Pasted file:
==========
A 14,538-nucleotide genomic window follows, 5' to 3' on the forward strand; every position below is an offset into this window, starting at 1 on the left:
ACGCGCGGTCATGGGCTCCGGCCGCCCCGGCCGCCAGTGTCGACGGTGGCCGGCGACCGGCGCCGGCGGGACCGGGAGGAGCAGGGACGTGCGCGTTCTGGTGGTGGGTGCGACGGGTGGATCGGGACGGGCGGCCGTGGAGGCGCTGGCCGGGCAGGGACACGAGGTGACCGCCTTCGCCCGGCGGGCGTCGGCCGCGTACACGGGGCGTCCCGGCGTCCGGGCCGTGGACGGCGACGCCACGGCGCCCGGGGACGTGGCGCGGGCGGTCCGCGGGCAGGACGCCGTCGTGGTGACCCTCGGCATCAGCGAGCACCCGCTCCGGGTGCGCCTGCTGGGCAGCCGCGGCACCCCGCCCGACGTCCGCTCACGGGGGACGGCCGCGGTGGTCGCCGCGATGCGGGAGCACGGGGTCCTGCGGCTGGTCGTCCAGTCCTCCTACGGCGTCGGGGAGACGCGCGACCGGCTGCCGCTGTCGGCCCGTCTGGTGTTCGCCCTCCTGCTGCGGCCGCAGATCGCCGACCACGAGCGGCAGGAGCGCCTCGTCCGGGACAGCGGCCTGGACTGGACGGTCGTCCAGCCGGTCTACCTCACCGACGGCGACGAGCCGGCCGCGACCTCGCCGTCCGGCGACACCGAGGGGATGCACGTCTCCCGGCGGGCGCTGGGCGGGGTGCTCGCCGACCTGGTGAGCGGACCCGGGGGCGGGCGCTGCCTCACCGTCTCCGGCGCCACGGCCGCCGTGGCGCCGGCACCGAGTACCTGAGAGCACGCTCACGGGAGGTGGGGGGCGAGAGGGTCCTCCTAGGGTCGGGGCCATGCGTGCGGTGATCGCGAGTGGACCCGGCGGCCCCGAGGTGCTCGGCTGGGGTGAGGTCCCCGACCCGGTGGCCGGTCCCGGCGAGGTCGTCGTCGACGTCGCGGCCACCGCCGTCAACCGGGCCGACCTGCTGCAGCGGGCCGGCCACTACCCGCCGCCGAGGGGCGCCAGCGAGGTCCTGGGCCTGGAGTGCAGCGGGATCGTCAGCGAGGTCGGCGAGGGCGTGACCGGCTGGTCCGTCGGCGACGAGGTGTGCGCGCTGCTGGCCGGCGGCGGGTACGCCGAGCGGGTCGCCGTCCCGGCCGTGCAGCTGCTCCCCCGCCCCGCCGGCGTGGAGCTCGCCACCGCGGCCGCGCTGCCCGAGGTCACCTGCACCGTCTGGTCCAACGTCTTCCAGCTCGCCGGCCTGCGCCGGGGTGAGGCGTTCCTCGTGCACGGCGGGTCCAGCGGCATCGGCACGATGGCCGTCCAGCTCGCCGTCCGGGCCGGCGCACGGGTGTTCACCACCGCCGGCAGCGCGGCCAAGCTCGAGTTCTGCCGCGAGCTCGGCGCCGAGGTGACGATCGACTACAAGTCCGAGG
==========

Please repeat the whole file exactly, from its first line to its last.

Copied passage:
A 14,538-nucleotide genomic window follows, 5' to 3' on the forward strand; every position below is an offset into this window, starting at 1 on the left:
ACGCGCGGTCATGGGCTCCGGCCGCCCCGGCCGCCAGTGTCGACGGTGGCCGGCGACCGGCGCCGGCGGGACCGGGAGGAGCAGGGACGTGCGCGTTCTGGTGGTGGGTGCGACGGGTGGATCGGGACGGGCGGCCGTGGAGGCGCTGGCCGGGCAGGGACACGAGGTGACCGCCTTCGCCCGGCGGGCGTCGGCCGCGTACACGGGGCGTCCCGGCGTCCGGGCCGTGGACGGCGACGCCACGGCGCCCGGGGACGTGGCGCGGGCGGTCCGCGGGCAGGACGCCGTCGTGGTGACCCTCGGCATCAGCGAGCACCCGCTCCGGGTGCGCCTGCTGGGCAGCCGCGGCACCCCGCCCGACGTCCGCTCACGGGGGACGGCCGCGGTGGTCGCCGCGATGCGGGAGCACGGGGTCCTGCGGCTGGTCGTCCAGTCCTCCTACGGCGTCGGGGAGACGCGCGACCGGCTGCCGCTGTCGGCCCGTCTGGTGTTCGCCCTCCTGCTGCGGCCGCAGATCGCCGACCACGAGCGGCAGGAGCGCCTCGTCCGGGACAGCGGCCTGGACTGGACGGTCGTCCAGCCGGTCTACCTCACCGACGGCGACGAGCCGGCCGCGACCTCGCCGTCCGGCGACACCGAGGGGATGCACGTCTCCCGGCGGGCGCTGGGCGGGGTGCTCGCCGACCTGGTGAGCGGACCCGGGGGCGGGCGCTGCCTCACCGTCTCCGGCGCCACGGCCGCCGTGGCGCCGGCACCGAGTACCTGAGAGCACGCTCACGGGAGGTGGGGGGCGAGAGGGTCCTCCTAGGGTCGGGGCCATGCGTGCGGTGATCGCGAGTGGACCCGGCGGCCCCGAGGTGCTCGGCTGGGGTGAGGTCCCCGACCCGGTGGCCGGTCCCGGCGAGGTCGTCGTCGACGTCGCGGCCACCGCCGTCAACCGGGCCGACCTGCTGCAGCGGGCCGGCCACTACCCGCCGCCGAGGGGCGCCAGCGAGGTCCTGGGCCTGGAGTGCAGCGGGATCGTCAGCGAGGTCGGCGAGGGCGTGACCGGCTGGTCCGTCGGCGACGAGGTGTGCGCGCTGCTGGCCGGCGGCGGGTACGCCGAGCGGGTCGCCGTCCCGGCCGTGCAGCTGCTCCCCCGCCCCGCCGGCGTGGAGCTCGCCACCGCGGCCGCGCTGCCCGAGGTCACCTGCACCGTCTGGTCCAACGTCTTCCAGCTCGCCGGCCTGCGCCGGGGTGAGGCGTTCCTCGTGCACGGCGGGTCCAGCGGCATCGGCACGATGGCCGTCCAGCTCGCCGTCCGGGCCGGCGCACGGGTGTTCACCACCGCCGGCAGCGCGGCCAAGCTCGAGTTCTGCCGCGAGCTCGGCGCCGAGGTGACGATCGACTACAAGTCCGAGG